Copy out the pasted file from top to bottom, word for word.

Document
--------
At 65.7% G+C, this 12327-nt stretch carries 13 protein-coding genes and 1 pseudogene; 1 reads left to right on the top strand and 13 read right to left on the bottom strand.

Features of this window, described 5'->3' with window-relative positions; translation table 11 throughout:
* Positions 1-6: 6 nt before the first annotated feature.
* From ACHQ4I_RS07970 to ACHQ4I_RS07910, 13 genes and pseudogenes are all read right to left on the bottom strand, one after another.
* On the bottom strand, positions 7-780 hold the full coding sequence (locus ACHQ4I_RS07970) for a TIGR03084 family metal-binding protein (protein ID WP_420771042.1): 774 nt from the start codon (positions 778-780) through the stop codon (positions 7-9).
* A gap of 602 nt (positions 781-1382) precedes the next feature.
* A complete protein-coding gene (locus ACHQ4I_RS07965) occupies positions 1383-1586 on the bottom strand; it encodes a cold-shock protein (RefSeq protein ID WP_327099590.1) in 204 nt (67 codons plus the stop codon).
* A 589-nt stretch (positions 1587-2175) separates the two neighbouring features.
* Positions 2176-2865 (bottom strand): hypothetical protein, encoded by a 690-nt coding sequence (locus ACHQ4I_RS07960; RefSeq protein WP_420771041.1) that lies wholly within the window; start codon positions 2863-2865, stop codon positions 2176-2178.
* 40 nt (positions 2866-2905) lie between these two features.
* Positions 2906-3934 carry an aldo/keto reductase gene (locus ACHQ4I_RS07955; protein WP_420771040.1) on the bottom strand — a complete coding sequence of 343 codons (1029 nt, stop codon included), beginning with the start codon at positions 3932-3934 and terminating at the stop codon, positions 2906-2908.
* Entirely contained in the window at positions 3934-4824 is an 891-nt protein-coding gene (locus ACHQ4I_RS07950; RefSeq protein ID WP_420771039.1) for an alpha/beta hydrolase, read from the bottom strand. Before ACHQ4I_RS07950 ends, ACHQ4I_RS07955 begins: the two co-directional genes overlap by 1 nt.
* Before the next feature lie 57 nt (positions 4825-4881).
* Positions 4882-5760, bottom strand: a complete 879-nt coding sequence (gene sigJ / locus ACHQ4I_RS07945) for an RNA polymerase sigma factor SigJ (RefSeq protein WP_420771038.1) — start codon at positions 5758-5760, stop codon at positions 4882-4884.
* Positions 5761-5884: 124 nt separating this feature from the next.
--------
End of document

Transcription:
At 65.7% G+C, this 12327-nt stretch carries 13 protein-coding genes and 1 pseudogene; 1 reads left to right on the top strand and 13 read right to left on the bottom strand.

Features of this window, described 5'->3' with window-relative positions; translation table 11 throughout:
* Positions 1-6: 6 nt before the first annotated feature.
* From ACHQ4I_RS07970 to ACHQ4I_RS07910, 13 genes and pseudogenes are all read right to left on the bottom strand, one after another.
* On the bottom strand, positions 7-780 hold the full coding sequence (locus ACHQ4I_RS07970) for a TIGR03084 family metal-binding protein (protein ID WP_420771042.1): 774 nt from the start codon (positions 778-780) through the stop codon (positions 7-9).
* A gap of 602 nt (positions 781-1382) precedes the next feature.
* A complete protein-coding gene (locus ACHQ4I_RS07965) occupies positions 1383-1586 on the bottom strand; it encodes a cold-shock protein (RefSeq protein ID WP_327099590.1) in 204 nt (67 codons plus the stop codon).
* A 589-nt stretch (positions 1587-2175) separates the two neighbouring features.
* Positions 2176-2865 (bottom strand): hypothetical protein, encoded by a 690-nt coding sequence (locus ACHQ4I_RS07960; RefSeq protein WP_420771041.1) that lies wholly within the window; start codon positions 2863-2865, stop codon positions 2176-2178.
* 40 nt (positions 2866-2905) lie between these two features.
* Positions 2906-3934 carry an aldo/keto reductase gene (locus ACHQ4I_RS07955; protein WP_420771040.1) on the bottom strand — a complete coding sequence of 343 codons (1029 nt, stop codon included), beginning with the start codon at positions 3932-3934 and terminating at the stop codon, positions 2906-2908.
* Entirely contained in the window at positions 3934-4824 is an 891-nt protein-coding gene (locus ACHQ4I_RS07950; RefSeq protein ID WP_420771039.1) for an alpha/beta hydrolase, read from the bottom strand. Before ACHQ4I_RS07950 ends, ACHQ4I_RS07955 begins: the two co-directional genes overlap by 1 nt.
* Before the next feature lie 57 nt (positions 4825-4881).
* Positions 4882-5760, bottom strand: a complete 879-nt coding sequence (gene sigJ / locus ACHQ4I_RS07945) for an RNA polymerase sigma factor SigJ (RefSeq protein WP_420771038.1) — start codon at positions 5758-5760, stop codon at positions 4882-4884.
* Positions 5761-5884: 124 nt separating this feature from the next.